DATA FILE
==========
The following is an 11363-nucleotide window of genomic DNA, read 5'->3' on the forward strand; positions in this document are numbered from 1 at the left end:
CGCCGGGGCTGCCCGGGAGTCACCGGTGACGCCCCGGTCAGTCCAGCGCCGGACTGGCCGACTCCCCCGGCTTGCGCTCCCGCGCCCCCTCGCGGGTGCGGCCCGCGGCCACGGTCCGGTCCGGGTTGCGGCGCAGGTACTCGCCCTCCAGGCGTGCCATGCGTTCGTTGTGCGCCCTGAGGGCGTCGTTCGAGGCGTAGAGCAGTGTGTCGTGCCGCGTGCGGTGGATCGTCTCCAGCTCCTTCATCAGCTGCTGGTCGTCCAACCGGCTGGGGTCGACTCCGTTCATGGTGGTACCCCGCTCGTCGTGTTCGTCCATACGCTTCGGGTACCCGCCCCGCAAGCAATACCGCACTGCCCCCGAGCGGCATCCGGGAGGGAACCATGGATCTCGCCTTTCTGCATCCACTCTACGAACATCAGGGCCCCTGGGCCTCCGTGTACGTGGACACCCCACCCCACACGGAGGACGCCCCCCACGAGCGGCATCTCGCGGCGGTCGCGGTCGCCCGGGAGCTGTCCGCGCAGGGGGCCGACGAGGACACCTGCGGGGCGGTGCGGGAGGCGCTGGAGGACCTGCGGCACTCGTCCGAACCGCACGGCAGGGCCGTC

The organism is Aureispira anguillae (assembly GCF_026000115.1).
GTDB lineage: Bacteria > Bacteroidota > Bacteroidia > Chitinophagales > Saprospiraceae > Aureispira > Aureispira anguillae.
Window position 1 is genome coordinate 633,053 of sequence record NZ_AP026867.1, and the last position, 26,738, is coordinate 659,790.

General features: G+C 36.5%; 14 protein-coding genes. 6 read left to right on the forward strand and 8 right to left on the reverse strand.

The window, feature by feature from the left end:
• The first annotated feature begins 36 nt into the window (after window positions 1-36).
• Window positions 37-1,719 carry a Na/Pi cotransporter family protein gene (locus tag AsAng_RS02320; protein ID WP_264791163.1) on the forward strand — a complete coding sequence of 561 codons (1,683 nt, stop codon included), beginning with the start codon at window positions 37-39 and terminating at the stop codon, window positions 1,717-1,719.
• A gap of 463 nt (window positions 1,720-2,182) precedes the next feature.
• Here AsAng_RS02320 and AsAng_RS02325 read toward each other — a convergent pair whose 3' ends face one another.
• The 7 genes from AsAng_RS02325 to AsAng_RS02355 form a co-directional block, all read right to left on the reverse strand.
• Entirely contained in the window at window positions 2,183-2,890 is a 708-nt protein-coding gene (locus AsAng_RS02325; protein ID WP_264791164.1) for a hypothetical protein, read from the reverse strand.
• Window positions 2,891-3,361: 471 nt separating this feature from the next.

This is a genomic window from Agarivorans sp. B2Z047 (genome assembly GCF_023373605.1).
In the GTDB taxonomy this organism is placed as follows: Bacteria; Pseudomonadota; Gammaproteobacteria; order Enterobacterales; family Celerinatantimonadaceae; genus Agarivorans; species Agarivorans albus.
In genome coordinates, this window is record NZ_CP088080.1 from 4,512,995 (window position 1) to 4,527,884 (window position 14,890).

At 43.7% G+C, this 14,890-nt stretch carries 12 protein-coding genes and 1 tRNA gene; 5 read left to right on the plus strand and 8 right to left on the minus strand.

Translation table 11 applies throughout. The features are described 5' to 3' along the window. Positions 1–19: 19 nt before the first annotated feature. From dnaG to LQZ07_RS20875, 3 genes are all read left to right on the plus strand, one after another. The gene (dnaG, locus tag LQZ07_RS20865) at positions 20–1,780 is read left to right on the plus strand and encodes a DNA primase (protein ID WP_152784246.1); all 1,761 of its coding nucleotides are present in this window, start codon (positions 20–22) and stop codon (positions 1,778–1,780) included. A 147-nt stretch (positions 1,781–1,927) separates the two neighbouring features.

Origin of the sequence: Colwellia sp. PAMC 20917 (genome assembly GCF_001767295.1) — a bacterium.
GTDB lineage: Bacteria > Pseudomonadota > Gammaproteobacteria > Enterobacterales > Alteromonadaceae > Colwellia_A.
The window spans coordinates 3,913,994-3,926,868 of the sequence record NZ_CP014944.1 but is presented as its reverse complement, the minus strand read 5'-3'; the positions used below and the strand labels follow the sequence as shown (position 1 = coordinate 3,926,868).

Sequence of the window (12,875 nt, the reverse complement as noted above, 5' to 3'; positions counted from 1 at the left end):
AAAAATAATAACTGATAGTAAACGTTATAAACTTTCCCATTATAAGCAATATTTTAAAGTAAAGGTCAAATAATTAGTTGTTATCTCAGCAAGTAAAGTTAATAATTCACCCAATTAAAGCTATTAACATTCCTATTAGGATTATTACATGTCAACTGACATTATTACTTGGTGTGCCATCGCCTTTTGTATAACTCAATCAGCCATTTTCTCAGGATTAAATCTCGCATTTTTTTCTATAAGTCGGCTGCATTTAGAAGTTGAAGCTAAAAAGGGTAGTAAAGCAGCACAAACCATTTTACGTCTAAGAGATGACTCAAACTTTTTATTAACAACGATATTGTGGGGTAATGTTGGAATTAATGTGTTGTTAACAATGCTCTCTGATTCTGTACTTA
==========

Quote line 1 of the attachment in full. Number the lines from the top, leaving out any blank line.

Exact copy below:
The following is an 11363-nucleotide window of genomic DNA, read 5'->3' on the forward strand; positions in this document are numbered from 1 at the left end: